What Are the Benefits of CLA?

CLA, or conjugated linoleic acid, is a type of trans fatty acid found in high concentrations in beef and dairy products. But don’t get scared away by the mention of trans fat, because CLA is actually beneficial and linked to reduced risk of cardiovascular disease and long-term weight management. CLA, which is a mixture of the different types of linoleic acid that occur in nature, can also be taken as a dietary supplement. Consult your doctor before taking supplements that contain high amounts of CLA.

CLA

Conjugated linoleic acids are a family of at least 28 isomers or subtypes of linoleic acid. Linoleic acid, often abbreviated as LA, is an unsaturated omega-6 fatty acid. It’s classified as an essential fatty acid because your body cannot make it from other sources. Consequently, you must obtain LA or CLA from dietary sources or via supplementation. The richest sources of CLA are grass-fed beef and raw or unpasteurized dairy products that come from grass-fed cattle. Levels of CLA are up to five times higher in grass-fed cows than those fed grains such as corn. A lot of research on the health benefits of CLA has been conducted, although most of it has been on animals.

Weight Management

CLA consumption reduces body fat while preserving muscle tissue, which essentially increases lean body mass and metabolic rates. Results are best in those who combine exercise with dietary intake of CLA. The improved muscle-to-fat ratio is related to improved insulin sensitivity, which allows fats and glucose to be attracted to muscle cells and fat cells more equally. More fat and glucose is burned as energy instead of being stored as fatty adipose tissue. The affect of CLA on insulin, which mimics that of diabetic drugs, may be good news for Type 2 diabetics who have trouble with reduced insulin sensitivity. Researchers need to do more testing on diabetics before they can make specific recommendations for CLA.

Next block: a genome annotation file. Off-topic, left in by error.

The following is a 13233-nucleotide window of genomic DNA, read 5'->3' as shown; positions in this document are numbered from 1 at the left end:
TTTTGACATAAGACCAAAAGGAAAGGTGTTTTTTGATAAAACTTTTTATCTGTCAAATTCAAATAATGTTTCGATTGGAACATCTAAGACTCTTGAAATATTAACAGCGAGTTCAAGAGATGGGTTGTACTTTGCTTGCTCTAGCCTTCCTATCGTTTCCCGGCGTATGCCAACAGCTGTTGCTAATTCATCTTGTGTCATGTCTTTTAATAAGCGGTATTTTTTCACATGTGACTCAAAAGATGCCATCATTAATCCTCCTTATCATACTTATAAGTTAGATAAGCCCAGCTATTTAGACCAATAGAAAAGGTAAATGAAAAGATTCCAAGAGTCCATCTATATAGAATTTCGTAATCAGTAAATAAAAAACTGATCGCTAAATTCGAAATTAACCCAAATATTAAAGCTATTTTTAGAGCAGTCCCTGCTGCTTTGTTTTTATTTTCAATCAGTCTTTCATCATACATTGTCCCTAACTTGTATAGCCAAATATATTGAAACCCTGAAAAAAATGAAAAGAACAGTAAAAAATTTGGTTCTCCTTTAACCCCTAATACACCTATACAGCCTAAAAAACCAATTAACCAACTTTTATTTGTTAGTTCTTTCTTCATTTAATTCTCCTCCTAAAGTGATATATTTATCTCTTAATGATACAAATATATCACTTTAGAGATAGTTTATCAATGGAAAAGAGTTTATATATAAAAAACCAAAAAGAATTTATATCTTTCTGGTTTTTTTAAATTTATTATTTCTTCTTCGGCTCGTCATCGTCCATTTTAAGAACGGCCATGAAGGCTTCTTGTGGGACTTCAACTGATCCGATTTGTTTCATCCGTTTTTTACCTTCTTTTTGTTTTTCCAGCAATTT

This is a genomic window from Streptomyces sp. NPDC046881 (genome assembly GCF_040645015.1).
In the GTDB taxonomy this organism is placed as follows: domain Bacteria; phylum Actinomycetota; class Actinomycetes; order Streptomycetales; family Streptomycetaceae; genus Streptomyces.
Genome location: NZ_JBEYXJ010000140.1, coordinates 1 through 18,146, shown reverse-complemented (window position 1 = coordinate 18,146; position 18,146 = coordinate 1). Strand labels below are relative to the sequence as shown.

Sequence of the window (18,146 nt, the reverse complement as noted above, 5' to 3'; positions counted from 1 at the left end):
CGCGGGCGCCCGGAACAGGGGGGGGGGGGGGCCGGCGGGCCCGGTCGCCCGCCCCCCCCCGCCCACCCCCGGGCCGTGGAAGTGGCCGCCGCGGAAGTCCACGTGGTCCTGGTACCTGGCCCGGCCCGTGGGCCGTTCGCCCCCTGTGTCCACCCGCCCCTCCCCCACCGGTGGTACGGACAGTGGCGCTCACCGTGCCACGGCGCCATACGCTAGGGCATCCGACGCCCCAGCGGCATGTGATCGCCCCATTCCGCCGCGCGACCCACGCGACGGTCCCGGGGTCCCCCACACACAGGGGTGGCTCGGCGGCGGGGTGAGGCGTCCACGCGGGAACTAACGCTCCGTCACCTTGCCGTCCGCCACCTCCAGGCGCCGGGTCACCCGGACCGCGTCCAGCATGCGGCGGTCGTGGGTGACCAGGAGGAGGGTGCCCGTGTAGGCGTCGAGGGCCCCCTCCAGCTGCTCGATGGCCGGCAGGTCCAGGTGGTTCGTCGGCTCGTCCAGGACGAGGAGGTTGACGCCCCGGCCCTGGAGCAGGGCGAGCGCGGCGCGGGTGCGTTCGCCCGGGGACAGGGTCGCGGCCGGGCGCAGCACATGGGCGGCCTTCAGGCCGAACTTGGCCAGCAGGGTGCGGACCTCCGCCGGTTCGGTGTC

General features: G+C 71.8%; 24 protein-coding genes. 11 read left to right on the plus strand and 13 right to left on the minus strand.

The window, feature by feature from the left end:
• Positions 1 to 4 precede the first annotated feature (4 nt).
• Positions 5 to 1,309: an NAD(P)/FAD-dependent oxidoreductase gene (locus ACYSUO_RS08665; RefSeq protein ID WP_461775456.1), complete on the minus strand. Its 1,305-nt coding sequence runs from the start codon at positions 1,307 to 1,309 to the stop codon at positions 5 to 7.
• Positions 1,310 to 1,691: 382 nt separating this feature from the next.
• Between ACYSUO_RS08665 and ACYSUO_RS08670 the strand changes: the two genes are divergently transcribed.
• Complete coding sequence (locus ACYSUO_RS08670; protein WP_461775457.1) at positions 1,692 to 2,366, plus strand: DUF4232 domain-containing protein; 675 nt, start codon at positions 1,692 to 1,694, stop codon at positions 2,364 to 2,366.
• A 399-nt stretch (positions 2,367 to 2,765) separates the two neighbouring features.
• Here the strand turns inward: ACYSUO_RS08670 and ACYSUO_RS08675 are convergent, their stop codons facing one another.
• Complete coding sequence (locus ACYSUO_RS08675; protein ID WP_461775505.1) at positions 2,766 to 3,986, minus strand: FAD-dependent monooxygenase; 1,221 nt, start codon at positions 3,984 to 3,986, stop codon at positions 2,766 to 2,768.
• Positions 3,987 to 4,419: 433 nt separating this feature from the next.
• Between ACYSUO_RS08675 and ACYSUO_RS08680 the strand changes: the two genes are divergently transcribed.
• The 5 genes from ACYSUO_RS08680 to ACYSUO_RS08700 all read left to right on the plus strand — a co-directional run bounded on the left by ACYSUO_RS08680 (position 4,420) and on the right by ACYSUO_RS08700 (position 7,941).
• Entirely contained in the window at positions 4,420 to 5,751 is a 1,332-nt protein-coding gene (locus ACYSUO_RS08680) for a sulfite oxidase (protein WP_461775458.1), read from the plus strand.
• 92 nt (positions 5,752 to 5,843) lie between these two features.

Reduced Risk of Cancer

CLA consumption may slow cancer cell formation and progression, especially with breast, colorectal, prostate, lung, skin and stomach cancers. CLA is the only fatty compound that inhibits various stages of carcinogenesis in animals, and it does so by increasing absorption of fat-soluble vitamins A and D as well as exerting effects on chemicals that regulate cellular function. Animals fed CLA show a reduced incidence and size of benign and malignant tumors. CLA also seems to improve immune system response by reducing chemicals that tend to suppress immune function, which has implications for cancer and many other diseases. The reduction in these chemicals, such as leukotrienes and prostaglandins, also reduces the inflammatory reaction in your body, which may have positive implications for those suffering from arthritis and allergies.

Reduced Risk of Cardiovascular Disease

CLA's ability to prevent the storage of fat may also help reduce the risk of clogged arteries or atherosclerosis. Atherosclerosis is the buildup of fatty plaques in arteries, which is a primary cause of heart attacks and high blood pressure. CLA prevents atherosclerosis by reducing “bad” LDL cholesterol in the blood and increasing “good” HDL cholesterol. CLA may also help prevent cardiovascular disease by acting as an antioxidant and eliminating artery-damaging free radicals.

 

References

  • Contemporary Nutrition: Functional Approach; Gordon M. Wardlaw et al.
  • PDR for Nutritional Supplements; Sheldon Hendler and David Rorvik

About the Author

Sirah Dubois is currently a PhD student in food science after having completed her master's degree in nutrition at the University of Alberta. She has worked in private practice as a dietitian in Edmonton, Canada and her nutrition-related articles have appeared in The Edmonton Journal newspaper.